It might be tempting to assume that as long as we live “good enough” lives, God will show us complete mercy. This is a dangerous frame of mind that we need to avoid.
In this episode of “The Faith Explained,” Cale Clarke discusses Romans Chapter 2 from Saint Paul’s letter to the Romans. He emphasizes the dangers of judging others and presuming God’s mercy. Cale points out that St. Paul addresses both the pagan world and the Jewish believers, noting that everyone is without excuse before God. He warns against taking God’s kindness, forbearance, and patience lightly and underscores that God will judge everyone according to their works without partiality.
Cale reflects on the themes of mercy and wrath in God’s nature and the sin of presumption—assuming one’s actions will not bring about divine wrath due to God’s forgiving nature. He discusses the relationship between faith and deeds and cautions against altering scriptural text to fit personal beliefs, pointing out Martin Luther’s addition of “alone” to the concept of faith in his translation of Romans. Martin Luther took a very dangerous risk in doing this and has led many astray.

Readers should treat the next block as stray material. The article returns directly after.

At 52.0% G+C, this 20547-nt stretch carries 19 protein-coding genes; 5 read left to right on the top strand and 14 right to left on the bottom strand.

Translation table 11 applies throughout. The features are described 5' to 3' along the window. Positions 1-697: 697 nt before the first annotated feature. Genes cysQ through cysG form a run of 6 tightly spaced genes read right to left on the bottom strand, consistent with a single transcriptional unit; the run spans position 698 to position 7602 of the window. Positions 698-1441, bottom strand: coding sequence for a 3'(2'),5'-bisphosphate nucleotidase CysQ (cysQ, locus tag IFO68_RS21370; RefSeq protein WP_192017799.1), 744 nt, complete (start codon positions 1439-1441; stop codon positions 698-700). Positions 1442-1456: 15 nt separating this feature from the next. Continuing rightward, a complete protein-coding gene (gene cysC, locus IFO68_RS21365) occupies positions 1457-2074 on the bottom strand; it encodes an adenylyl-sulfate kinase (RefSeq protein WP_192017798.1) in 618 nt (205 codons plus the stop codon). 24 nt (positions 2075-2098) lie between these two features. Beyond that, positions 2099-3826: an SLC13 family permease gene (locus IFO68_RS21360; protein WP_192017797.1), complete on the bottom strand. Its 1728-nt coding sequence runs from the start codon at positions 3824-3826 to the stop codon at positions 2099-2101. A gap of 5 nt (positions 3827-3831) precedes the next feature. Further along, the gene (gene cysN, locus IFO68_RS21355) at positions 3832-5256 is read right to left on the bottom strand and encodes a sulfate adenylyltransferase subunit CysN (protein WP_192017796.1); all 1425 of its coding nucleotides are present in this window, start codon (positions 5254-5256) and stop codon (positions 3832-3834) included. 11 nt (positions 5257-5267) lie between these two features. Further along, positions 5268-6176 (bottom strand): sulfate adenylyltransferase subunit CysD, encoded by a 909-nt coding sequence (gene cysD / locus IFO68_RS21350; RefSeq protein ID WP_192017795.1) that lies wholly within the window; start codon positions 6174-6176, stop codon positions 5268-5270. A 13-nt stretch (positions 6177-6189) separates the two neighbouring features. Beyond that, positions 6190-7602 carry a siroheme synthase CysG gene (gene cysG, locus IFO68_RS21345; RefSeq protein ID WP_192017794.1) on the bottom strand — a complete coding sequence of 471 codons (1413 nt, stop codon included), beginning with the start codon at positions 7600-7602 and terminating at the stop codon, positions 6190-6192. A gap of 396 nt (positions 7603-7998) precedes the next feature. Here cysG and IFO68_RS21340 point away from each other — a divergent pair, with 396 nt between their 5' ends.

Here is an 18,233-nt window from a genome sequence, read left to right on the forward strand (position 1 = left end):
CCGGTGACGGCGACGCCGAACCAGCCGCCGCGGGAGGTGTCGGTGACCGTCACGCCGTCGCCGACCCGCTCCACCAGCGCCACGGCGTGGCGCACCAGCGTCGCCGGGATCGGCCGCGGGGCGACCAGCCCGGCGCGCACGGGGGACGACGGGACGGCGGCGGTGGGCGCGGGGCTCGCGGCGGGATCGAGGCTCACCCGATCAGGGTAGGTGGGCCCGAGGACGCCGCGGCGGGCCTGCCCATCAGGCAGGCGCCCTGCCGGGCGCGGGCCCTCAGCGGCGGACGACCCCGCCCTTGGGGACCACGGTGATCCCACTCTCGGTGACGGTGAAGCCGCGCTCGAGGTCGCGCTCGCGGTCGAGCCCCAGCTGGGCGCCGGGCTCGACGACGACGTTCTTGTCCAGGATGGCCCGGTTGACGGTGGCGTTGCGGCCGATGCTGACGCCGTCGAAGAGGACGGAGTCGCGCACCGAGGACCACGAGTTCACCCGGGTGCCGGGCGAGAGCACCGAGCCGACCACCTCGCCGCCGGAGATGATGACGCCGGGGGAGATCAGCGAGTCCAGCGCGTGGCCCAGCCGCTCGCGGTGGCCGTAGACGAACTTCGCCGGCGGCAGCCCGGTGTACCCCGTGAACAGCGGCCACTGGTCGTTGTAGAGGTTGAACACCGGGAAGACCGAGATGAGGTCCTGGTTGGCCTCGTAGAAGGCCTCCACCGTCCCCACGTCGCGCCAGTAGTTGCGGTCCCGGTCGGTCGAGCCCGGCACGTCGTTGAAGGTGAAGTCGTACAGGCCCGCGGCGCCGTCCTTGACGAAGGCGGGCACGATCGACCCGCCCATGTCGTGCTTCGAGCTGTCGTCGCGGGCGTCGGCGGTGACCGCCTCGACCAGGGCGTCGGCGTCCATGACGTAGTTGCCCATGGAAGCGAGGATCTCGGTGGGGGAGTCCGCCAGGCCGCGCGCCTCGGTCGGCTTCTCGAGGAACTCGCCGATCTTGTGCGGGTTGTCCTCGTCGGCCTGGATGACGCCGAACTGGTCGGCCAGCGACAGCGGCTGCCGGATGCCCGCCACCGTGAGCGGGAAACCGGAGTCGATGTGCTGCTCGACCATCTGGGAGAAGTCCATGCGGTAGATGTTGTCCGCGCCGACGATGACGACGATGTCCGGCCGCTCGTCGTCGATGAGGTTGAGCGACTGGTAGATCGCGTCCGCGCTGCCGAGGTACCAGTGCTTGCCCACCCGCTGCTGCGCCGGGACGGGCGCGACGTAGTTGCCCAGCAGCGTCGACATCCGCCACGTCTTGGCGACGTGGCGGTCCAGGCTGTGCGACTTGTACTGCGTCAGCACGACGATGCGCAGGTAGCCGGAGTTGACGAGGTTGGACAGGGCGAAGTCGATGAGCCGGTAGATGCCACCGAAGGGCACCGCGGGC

He also connects the ideas in Romans to other scriptural passages, such as the wisdom of Sirach. Cale wraps up with the concept of God’s judgment based on deeds, as exemplified in Jesus’ teachings, particularly the separation of the sheep and goats based on their actions.
In other words, we need to remember that we’re not “off the hook” by simply having faith and doing nothing in response. Doing good naturally flows from our faith in Christ, and He will ask us how we lived our lives according to His will. We need not despair, though. Jesus is a just judge and know us better than we know ourselves.
Check out the whole episode here!